Canadian Scientists Find Cannabis Is Not A 'Gateway Drug'

B.C. researchers say cannabis use doesn't lead to injectable drug use – in fact, it could help with addiction treatment

Is cannabis a “gateway drug” that increases the risk of young people trying more harmful substances?

Multiple studies have backed up the claim, including a 25-year study of adolescents that showed regular or heavy weed use increases chances of using other illicit drugs. But the long-held theory is controversial. Scientists are questioning whether other factors – such as trauma, homelessness and poverty – could be more significant contributing variables that weren’t taken into account in the original methodology.

That’s why researchers at BC’s Centre for Substance Use wanted to dig deeper into the relationship between cannabis use and, specifically, injectable drugs. From 2005 to 2015, a team led by research student Hudson Reddon tracked and interviewed 481 street-involved people between the ages of 14 and 26 who had reported using illicit drugs. Their research found daily cannabis use correlated to a 34 per cent decrease of the hazard rate – the number scientists calculated would normally try heroin or other injectable drugs for the first time.

"The decreased rate of injection initiation among frequent cannabis users challenges the claim of the gateway hypothesis that there is a causal link between cannabis use and initiation of subsequent so-called hard drug use," reads the study, published in the March issue of the Drug and Alcohol Review.

There have been two other studies that have examined cannabis use and its relationship to using injectable drugs for the first time, with very different results: in Baltimore, a study showed weed use was associated with first-time injections. Another Vancouver study showed the opposite – that it decreased the risk of injecting drugs.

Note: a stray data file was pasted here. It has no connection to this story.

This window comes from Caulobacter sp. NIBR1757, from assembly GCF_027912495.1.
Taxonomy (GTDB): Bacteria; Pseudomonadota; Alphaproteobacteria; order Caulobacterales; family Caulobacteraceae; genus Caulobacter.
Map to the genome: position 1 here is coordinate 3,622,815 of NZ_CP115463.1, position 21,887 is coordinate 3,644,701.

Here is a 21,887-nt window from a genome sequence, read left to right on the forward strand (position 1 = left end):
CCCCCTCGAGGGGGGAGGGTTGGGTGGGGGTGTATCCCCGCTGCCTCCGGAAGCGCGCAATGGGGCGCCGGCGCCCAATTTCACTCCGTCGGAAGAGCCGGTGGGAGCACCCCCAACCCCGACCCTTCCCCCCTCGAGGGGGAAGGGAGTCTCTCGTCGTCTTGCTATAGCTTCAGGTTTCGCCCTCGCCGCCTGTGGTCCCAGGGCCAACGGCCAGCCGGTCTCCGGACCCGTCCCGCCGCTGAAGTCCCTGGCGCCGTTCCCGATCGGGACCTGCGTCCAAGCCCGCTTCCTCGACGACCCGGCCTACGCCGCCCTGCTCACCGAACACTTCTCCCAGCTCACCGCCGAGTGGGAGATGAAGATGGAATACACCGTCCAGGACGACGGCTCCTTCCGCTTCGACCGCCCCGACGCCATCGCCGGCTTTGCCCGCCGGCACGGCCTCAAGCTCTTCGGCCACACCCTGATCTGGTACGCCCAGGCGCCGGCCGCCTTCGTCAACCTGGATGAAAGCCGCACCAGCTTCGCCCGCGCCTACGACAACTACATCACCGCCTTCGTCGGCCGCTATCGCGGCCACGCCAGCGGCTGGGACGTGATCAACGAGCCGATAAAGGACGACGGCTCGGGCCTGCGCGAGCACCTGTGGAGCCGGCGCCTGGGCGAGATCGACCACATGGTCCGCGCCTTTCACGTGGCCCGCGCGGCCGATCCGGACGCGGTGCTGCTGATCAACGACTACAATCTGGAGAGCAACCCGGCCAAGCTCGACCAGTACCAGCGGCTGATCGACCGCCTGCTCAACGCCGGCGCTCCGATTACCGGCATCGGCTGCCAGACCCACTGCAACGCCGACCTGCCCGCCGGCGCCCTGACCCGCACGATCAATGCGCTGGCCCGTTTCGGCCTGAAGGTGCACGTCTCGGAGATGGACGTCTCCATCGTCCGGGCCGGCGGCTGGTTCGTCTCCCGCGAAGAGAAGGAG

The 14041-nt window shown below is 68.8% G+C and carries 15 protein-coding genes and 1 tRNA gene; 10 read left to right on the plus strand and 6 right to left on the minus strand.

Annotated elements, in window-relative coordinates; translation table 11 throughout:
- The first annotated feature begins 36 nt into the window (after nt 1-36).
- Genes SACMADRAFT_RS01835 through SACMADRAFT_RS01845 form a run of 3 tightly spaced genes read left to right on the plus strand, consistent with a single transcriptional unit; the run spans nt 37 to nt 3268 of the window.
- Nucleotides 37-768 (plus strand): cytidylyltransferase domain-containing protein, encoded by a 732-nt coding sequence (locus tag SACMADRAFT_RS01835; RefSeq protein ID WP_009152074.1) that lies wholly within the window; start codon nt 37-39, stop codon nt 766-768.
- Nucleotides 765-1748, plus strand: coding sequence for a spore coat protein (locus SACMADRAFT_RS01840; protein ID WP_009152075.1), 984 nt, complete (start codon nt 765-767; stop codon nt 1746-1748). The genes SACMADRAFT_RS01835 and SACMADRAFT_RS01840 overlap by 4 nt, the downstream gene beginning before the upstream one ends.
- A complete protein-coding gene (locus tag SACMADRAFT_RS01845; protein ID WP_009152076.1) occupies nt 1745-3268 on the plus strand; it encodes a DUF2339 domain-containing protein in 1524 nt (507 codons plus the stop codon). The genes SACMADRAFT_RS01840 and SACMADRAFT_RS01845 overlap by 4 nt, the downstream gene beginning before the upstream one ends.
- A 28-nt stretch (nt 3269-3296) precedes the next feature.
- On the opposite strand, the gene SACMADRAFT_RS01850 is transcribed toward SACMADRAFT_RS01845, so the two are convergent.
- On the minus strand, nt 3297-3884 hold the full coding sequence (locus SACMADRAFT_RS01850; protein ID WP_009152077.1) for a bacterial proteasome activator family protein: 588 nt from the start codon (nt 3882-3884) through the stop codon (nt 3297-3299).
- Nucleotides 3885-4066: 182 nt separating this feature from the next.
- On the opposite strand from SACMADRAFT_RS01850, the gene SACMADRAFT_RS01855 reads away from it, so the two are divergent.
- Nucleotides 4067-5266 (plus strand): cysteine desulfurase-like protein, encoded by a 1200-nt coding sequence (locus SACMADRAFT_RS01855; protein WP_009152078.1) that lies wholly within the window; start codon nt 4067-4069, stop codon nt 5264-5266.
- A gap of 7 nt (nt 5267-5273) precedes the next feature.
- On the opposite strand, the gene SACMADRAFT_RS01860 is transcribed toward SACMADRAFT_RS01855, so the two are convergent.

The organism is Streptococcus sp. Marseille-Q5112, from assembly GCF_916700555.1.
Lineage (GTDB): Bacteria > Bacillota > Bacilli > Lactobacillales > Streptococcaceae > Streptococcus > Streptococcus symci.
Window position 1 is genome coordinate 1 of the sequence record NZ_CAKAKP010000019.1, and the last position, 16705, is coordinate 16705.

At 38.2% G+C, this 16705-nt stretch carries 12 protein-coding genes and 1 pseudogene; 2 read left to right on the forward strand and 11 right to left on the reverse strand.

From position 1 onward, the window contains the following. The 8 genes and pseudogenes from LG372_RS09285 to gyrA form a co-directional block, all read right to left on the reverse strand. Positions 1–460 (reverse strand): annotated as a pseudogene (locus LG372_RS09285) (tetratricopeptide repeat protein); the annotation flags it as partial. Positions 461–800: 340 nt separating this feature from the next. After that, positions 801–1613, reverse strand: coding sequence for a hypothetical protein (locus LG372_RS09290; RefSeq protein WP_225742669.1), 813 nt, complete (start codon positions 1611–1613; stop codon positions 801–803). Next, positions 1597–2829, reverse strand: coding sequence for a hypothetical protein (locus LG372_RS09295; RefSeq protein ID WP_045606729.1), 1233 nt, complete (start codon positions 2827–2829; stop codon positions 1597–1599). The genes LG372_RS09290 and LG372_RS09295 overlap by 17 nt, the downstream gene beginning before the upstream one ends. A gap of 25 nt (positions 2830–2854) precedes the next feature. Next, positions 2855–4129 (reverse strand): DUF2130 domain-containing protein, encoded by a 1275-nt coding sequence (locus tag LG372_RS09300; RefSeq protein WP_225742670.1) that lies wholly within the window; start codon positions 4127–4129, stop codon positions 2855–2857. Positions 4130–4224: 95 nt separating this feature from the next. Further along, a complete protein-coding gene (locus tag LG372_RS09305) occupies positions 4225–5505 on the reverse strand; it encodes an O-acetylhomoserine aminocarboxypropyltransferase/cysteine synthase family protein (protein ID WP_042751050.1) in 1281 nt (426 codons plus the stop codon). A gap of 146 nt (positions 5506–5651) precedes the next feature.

But why? The authors theorize that there's more to it than cannabis use.

"An analysis of nationally representative data from 17 countries demonstrated that the association between cannabis use and subsequent illicit drug use was weaker in countries with higher rates of cannabis use, suggesting that drug use progressions may be moderated by drug prevalence and social acceptability of certain substances,” reads the study.

The authors also report that tetrahydrocannabinol (THC) and cannabinol (CBD) have reduced cocaine cravings in rats – pointing to the potential for cannabis to be used in addiction treatment for more addictive and damaging illicit drugs. But rats aren’t humans, and the authors call for more human trials to further investigate its potential.

In 2017, Canadian researchers also published a study on 122 subjects in Vancouver over a three-year period that found intentional use of cannabis consumption to curb crack cocaine cravings resulted in reduced usage. "Given the substantial global burden of morbidity and mortality attributable to crack cocaine use disorders alongside a lack of effective pharmacotherapies," the researchers wrote in the journal Addictive Behaviors. "We echo calls for rigorous experimental research on cannabinoids as a potential treatment for crack cocaine use disorders."

It all adds up to a timely reevaluation of the pro-prohibition argument as Canada prepares to finally end that approach to cannabis after nearly a century.

"Given the expansion of cannabis legalization throughout North America, it is encouraging that cannabis use was associated with slower time to initiation of injection drug use in this cohort,” the BC scientists concluded their 2018 study. "This finding challenges the view of cannabis as a gateway substance that precipitates the progression to using harder and more addictive drugs."

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